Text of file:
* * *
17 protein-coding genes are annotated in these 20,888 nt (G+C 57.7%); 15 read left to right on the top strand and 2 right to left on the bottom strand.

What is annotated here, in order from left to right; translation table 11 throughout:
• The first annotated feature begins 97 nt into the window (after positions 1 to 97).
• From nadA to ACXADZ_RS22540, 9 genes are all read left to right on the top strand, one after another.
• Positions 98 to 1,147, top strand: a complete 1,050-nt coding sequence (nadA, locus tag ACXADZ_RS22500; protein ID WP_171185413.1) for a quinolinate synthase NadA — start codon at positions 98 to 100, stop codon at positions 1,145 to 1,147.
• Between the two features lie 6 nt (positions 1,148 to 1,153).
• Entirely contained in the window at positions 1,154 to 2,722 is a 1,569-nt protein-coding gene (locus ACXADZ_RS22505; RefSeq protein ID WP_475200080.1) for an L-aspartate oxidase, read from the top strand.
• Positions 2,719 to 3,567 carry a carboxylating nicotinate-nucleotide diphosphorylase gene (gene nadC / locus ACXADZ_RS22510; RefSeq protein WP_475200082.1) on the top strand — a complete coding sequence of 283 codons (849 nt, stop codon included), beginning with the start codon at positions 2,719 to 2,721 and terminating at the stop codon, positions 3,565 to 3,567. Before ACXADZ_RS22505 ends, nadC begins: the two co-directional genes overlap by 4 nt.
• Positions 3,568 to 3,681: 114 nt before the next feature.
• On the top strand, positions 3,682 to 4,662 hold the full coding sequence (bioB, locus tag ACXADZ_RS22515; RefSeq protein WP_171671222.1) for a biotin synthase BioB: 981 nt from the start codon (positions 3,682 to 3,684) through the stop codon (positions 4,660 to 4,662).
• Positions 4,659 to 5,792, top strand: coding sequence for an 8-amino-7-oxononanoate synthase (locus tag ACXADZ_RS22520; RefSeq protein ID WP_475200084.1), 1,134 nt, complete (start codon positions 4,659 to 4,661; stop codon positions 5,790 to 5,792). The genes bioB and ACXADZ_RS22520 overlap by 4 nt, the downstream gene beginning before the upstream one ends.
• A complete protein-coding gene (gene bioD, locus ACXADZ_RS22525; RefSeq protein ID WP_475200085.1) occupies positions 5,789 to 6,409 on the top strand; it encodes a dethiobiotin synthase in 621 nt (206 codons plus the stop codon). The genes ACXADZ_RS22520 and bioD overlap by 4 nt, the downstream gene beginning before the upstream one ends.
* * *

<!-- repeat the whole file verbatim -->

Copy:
17 protein-coding genes are annotated in these 20,888 nt (G+C 57.7%); 15 read left to right on the top strand and 2 right to left on the bottom strand.

What is annotated here, in order from left to right; translation table 11 throughout:
• The first annotated feature begins 97 nt into the window (after positions 1 to 97).
• From nadA to ACXADZ_RS22540, 9 genes are all read left to right on the top strand, one after another.
• Positions 98 to 1,147, top strand: a complete 1,050-nt coding sequence (nadA, locus tag ACXADZ_RS22500; protein ID WP_171185413.1) for a quinolinate synthase NadA — start codon at positions 98 to 100, stop codon at positions 1,145 to 1,147.
• Between the two features lie 6 nt (positions 1,148 to 1,153).
• Entirely contained in the window at positions 1,154 to 2,722 is a 1,569-nt protein-coding gene (locus ACXADZ_RS22505; RefSeq protein ID WP_475200080.1) for an L-aspartate oxidase, read from the top strand.
• Positions 2,719 to 3,567 carry a carboxylating nicotinate-nucleotide diphosphorylase gene (gene nadC / locus ACXADZ_RS22510; RefSeq protein WP_475200082.1) on the top strand — a complete coding sequence of 283 codons (849 nt, stop codon included), beginning with the start codon at positions 2,719 to 2,721 and terminating at the stop codon, positions 3,565 to 3,567. Before ACXADZ_RS22505 ends, nadC begins: the two co-directional genes overlap by 4 nt.
• Positions 3,568 to 3,681: 114 nt before the next feature.
• On the top strand, positions 3,682 to 4,662 hold the full coding sequence (bioB, locus tag ACXADZ_RS22515; RefSeq protein WP_171671222.1) for a biotin synthase BioB: 981 nt from the start codon (positions 3,682 to 3,684) through the stop codon (positions 4,660 to 4,662).
• Positions 4,659 to 5,792, top strand: coding sequence for an 8-amino-7-oxononanoate synthase (locus tag ACXADZ_RS22520; RefSeq protein ID WP_475200084.1), 1,134 nt, complete (start codon positions 4,659 to 4,661; stop codon positions 5,790 to 5,792). The genes bioB and ACXADZ_RS22520 overlap by 4 nt, the downstream gene beginning before the upstream one ends.
• A complete protein-coding gene (gene bioD, locus ACXADZ_RS22525; RefSeq protein ID WP_475200085.1) occupies positions 5,789 to 6,409 on the top strand; it encodes a dethiobiotin synthase in 621 nt (206 codons plus the stop codon). The genes ACXADZ_RS22520 and bioD overlap by 4 nt, the downstream gene beginning before the upstream one ends.